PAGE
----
CADASIL

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Cerebral autosomal dominant arteriopathy with subcortical infarcts and leukoencephalopathy, commonly known as CADASIL, is an inherited disease that affects small blood vessels, especially those leading to the brain. CADASIL affects the walls of the blood vessels, causing them to thicken to the extent that the flow of blood to the brain is diminished.
Most cases of CADASIL are inherited, or passed down from parents to children. CADASIL is the most common form of hereditary stroke disorder. It is caused by a mutation or defect in the NOTCH3 gene on chromosome 19, which affects the muscular walls of the small blood vessels in part of the brain. The NOTCH3 gene provides instructions for making the NOTCH3 receptor protein, which is essential to the normal functioning of smooth muscle cells in the blood vessels. Interestingly, the NOTCH3 gene is very similar to a mutated gene found in some forms of premature Alzheimer's disease.
When inherited, CADASIL follows an autosomal dominant pattern, meaning that only one copy of the defective gene is necessary for the disease to occur. There have been reports of CADASIL occurring in individuals with no family history of the disease. These cases may be the result of a spontaneous genetic mutation in the sperm or egg cells or in the developing embryo.
The most common symptoms associated with CADASIL include migraine headache and stroke, which are interruptions in the flow of blood to the brain. Over time, multiple strokes cause damage to the brain tissue and result in dementia, which affects cognitive function. Other symptoms may include problems with the brain tissue, decline in mental functioning, seizures, vision problems, and psychological problems such as depression. People with CADASIL may also have an increased risk of heart disease.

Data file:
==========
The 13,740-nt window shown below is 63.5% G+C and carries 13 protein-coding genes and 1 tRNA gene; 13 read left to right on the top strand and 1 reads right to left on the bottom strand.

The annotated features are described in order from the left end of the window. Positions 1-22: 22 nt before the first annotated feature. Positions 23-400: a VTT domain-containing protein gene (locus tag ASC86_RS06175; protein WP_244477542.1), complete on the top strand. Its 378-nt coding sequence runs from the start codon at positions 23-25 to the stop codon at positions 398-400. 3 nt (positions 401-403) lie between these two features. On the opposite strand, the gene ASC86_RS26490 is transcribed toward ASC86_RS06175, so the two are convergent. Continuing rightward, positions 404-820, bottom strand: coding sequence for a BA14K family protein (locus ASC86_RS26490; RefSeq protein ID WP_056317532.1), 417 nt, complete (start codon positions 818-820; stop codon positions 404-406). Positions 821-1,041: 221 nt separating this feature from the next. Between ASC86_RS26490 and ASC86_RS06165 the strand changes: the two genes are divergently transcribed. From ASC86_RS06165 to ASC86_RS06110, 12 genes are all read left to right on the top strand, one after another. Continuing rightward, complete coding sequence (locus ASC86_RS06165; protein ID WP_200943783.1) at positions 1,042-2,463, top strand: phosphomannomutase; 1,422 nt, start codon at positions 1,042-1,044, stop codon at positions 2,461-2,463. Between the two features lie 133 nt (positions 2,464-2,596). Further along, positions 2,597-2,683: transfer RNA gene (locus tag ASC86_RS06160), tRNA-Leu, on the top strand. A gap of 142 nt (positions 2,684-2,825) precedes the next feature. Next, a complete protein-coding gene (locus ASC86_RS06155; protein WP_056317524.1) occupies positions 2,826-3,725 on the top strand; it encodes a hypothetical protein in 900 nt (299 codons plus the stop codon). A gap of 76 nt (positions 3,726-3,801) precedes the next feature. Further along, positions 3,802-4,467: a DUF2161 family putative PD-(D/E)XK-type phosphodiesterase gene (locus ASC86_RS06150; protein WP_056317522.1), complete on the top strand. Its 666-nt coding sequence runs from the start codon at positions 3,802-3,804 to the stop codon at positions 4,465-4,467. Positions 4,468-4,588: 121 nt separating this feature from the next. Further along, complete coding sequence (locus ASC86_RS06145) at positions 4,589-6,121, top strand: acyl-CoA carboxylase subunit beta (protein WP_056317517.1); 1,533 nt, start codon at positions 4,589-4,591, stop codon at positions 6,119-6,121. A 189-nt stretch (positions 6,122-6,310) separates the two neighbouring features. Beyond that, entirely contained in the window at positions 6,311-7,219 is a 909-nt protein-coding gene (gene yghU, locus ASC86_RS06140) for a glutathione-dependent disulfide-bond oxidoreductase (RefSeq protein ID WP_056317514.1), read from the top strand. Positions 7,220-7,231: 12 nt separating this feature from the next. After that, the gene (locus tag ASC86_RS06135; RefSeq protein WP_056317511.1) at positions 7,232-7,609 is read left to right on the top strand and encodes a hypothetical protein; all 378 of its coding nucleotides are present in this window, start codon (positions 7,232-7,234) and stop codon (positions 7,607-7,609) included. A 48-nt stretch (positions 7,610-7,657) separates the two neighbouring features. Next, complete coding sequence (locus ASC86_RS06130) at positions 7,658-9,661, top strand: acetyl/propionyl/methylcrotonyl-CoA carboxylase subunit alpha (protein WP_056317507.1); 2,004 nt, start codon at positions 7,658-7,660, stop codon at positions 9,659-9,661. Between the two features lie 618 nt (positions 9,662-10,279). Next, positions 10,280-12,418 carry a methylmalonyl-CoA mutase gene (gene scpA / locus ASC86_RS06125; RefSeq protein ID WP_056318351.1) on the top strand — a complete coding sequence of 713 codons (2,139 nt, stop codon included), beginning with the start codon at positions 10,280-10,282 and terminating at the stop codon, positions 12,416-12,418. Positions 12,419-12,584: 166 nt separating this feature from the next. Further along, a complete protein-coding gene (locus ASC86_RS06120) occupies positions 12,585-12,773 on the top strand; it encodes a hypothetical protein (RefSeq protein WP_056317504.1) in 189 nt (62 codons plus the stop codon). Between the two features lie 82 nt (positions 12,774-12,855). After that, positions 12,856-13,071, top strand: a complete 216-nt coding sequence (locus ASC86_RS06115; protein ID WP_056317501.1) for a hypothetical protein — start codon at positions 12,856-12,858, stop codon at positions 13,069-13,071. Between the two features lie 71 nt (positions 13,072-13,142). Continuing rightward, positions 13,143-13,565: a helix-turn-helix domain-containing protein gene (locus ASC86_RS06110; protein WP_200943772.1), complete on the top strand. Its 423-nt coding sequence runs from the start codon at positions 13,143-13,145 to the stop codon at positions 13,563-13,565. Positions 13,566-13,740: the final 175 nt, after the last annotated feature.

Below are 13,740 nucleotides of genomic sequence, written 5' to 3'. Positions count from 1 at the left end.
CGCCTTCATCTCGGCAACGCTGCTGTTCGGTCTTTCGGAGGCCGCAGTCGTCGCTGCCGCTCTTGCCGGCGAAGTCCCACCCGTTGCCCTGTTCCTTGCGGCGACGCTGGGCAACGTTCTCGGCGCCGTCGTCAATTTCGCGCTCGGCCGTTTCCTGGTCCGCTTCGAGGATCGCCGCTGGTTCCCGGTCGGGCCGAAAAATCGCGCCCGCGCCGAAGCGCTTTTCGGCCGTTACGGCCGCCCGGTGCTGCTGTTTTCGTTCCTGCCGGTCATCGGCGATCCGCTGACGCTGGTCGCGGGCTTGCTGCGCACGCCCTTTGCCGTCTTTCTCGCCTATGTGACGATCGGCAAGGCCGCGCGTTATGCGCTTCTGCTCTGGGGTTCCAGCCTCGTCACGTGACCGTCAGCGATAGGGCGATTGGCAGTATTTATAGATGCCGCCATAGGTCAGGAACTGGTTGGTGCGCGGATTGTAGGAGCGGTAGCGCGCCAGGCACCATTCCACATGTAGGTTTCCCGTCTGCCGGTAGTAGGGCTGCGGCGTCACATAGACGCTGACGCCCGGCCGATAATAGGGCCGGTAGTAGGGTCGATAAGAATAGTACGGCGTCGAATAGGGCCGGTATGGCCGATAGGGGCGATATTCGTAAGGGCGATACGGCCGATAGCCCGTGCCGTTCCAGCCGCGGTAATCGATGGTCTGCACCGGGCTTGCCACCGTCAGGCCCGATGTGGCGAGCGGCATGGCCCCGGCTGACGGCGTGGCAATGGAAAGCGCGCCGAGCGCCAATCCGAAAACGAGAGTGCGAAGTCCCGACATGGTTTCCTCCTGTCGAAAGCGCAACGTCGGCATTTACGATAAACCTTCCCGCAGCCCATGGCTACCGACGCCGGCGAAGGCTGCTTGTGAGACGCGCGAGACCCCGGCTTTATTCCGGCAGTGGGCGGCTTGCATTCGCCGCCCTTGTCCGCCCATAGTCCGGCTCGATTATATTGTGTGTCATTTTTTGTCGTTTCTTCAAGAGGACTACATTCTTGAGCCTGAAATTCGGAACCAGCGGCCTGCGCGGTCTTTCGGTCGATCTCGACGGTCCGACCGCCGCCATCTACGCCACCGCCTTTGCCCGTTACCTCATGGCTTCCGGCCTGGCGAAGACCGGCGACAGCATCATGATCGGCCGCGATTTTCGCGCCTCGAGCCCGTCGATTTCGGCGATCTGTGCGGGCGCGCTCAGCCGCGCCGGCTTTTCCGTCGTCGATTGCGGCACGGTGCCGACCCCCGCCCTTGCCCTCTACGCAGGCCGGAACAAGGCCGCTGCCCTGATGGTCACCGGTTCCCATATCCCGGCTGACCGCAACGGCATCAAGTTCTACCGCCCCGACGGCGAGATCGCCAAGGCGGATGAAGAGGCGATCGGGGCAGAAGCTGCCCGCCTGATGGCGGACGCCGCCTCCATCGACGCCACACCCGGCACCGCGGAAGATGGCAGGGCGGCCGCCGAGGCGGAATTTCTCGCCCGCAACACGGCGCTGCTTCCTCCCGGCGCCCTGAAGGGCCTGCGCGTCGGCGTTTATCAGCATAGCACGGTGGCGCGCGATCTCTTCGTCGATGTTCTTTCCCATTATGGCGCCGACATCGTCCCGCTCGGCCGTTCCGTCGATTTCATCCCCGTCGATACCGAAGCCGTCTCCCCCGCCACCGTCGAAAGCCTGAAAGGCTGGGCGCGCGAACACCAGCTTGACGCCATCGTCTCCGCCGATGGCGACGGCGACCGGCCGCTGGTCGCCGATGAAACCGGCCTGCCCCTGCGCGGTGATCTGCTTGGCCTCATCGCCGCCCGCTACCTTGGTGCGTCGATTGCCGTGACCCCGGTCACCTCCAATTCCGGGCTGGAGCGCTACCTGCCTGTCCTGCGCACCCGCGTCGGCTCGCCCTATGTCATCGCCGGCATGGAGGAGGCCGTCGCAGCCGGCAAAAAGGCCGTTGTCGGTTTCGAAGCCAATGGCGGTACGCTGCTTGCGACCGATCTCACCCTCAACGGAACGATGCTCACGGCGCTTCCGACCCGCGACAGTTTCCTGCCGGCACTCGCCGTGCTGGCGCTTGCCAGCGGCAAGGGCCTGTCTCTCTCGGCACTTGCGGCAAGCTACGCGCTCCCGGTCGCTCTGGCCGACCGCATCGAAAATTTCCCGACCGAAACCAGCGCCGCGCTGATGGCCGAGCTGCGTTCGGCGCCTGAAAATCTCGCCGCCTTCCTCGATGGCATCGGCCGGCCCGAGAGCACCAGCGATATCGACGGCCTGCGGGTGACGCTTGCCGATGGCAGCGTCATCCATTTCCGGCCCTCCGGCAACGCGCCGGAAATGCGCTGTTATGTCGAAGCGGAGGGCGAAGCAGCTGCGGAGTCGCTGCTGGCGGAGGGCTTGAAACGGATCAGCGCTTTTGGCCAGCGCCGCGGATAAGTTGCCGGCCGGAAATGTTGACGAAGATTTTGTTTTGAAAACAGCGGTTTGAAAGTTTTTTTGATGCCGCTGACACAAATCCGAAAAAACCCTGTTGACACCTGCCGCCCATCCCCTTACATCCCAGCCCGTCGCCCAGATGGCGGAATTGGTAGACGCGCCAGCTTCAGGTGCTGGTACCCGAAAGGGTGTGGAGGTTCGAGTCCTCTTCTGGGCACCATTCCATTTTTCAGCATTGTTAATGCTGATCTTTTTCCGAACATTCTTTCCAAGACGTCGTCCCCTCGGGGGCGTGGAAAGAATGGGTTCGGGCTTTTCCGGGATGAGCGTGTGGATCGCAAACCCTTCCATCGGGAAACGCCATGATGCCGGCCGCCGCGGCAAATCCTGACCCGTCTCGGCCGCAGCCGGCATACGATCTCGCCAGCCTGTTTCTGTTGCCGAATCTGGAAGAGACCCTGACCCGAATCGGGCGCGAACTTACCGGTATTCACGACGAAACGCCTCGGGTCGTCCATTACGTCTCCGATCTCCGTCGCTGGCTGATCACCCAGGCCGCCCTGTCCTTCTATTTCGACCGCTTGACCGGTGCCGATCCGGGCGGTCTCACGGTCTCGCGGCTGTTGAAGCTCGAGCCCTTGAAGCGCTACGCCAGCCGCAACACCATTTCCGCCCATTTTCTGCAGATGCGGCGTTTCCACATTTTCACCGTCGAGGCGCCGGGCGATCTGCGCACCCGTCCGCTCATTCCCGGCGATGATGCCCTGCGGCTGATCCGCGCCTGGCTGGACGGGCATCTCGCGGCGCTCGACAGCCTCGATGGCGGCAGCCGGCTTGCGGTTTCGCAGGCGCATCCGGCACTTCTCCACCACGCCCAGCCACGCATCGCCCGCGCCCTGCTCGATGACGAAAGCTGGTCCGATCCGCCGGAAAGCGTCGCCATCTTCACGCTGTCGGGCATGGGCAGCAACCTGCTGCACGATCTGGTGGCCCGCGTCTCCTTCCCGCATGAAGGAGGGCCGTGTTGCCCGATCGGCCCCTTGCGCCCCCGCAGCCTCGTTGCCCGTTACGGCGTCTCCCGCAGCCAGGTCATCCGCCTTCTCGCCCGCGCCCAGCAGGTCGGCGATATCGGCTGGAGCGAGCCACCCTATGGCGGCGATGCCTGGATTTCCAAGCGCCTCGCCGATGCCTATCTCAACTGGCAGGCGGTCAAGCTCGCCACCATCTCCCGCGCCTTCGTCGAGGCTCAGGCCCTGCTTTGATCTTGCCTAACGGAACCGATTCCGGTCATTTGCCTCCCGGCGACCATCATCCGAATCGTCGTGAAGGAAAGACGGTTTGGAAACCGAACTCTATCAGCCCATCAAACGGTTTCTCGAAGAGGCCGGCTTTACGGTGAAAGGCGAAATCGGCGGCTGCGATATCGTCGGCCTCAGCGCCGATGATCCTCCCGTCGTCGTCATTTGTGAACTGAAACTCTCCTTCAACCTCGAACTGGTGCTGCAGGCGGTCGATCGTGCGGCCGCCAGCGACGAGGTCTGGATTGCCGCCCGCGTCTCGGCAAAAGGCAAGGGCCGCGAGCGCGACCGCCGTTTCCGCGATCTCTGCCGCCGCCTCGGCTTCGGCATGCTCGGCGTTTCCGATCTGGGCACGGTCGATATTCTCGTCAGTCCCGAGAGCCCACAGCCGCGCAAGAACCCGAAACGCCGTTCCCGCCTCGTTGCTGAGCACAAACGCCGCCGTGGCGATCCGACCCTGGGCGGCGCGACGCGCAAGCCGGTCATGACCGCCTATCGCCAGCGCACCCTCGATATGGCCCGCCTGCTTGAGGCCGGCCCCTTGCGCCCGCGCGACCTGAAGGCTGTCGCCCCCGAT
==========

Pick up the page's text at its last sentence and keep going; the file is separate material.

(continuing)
The exact prevalence of CADASIL is unknown. Because of the effects on mental status and cognitive functioning, some researchers question whether this disorder is underdiagnosed among psychiatric patients. Its prevalence was estimated to be about one in 50,000 adults by a Scottish study. Worldwide, about 400 families with CADASIL have been described in the scientific literature. CADASIL occurs in people from all racial and ethnic groups.
There is no cure for CADASIL, but there are many treatments to alleviate symptoms and prevent complications. Symptoms of CADASIL tend to begin at around age 30 and progress slowly. By age 65, most people with CADASIL have severe psychological problems. One study found that the mean age at death was about 65 for men and 71 for women.
The National Institute of Neurological Disorders and Stroke (NINDS) is currently conducting scientific studies to find drugs and other therapies that will reduce the cognitive problems caused by CADASIL.

Related Terms

Agnogenic medial arteriopathy, CASIL, cerebral autosomal dominant arteriopathy with subcortical infarcts and leukoencephalopathy, chromosome 19, chronic familial vascular encephalopathy, dementia, familial Binswanger's disease, familial disorder with subcortical ischemic strokes, familial subcortical dementia (hereditary multi-infarct type), hereditary multi-infarct dementia, leukoaraiosis, NOTCH3, subcortical vascular dementia.